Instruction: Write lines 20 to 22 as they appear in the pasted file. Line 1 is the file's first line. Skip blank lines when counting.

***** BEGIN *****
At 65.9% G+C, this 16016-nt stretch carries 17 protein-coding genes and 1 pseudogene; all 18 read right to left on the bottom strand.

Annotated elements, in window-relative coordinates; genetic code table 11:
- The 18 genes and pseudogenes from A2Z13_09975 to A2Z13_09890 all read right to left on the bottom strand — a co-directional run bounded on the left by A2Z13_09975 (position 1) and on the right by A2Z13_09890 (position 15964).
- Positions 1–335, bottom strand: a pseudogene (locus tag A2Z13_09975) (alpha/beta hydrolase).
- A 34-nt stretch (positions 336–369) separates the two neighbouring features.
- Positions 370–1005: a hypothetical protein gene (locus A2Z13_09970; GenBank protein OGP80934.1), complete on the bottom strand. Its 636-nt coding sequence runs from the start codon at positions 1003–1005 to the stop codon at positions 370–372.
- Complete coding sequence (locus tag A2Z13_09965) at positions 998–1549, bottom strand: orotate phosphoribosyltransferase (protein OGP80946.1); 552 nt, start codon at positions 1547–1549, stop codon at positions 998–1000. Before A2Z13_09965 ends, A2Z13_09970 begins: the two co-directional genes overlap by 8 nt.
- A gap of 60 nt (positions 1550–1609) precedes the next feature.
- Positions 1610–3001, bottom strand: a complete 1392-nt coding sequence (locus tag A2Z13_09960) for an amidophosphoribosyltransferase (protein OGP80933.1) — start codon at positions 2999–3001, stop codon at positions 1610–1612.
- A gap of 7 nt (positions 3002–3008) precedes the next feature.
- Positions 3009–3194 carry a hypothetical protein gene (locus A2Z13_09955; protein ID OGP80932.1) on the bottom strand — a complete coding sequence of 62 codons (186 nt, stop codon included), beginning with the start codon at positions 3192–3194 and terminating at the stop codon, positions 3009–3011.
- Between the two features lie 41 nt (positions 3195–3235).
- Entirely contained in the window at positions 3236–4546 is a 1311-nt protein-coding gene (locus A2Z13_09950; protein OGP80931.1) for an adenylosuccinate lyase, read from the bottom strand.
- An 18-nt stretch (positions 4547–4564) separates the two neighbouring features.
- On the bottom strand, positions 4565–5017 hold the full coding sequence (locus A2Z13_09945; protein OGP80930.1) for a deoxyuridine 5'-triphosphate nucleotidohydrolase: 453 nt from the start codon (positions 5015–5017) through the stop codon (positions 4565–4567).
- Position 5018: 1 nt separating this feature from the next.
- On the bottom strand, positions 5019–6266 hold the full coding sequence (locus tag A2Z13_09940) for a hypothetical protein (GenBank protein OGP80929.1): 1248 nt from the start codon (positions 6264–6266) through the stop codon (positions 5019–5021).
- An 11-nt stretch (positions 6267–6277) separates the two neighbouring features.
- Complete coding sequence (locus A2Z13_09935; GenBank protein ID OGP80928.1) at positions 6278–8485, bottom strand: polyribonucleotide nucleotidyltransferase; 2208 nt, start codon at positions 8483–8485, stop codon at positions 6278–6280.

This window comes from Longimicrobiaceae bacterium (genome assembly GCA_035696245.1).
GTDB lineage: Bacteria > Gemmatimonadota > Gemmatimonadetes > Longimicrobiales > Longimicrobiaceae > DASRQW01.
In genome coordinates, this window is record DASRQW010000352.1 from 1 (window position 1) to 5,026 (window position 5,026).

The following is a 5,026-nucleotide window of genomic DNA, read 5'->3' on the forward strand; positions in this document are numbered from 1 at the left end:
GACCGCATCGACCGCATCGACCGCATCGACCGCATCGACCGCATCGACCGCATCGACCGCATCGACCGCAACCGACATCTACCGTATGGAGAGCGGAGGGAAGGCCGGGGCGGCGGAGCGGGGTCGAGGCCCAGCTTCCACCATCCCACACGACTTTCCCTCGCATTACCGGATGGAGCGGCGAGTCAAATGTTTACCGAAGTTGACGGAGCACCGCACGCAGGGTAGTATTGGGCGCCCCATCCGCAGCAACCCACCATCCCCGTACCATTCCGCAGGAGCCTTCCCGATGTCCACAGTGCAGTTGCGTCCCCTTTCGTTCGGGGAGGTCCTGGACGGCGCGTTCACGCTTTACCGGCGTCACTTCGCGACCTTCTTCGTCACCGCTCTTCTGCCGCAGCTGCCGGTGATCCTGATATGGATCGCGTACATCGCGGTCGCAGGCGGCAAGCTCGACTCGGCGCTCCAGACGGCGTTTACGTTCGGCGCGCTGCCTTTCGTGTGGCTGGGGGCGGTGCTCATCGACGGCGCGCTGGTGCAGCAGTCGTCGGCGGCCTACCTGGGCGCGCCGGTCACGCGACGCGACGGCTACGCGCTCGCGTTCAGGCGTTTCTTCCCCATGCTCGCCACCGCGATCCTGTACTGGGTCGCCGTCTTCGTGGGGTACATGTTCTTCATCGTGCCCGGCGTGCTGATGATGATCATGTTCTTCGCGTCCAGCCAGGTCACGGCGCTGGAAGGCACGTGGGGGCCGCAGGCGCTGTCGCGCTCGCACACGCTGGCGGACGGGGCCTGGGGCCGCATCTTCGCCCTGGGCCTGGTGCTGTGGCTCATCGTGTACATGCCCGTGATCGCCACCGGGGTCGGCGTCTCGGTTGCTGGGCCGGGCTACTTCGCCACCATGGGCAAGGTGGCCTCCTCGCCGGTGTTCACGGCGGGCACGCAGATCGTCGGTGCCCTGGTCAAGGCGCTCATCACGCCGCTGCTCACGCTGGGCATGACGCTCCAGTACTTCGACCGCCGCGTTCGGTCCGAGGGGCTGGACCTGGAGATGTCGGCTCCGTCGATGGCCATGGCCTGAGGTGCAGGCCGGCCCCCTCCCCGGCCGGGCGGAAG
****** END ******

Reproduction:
This window comes from Longimicrobiaceae bacterium (genome assembly GCA_035696245.1).
GTDB lineage: Bacteria > Gemmatimonadota > Gemmatimonadetes > Longimicrobiales > Longimicrobiaceae > DASRQW01.
In genome coordinates, this window is record DASRQW010000352.1 from 1 (window position 1) to 5,026 (window position 5,026).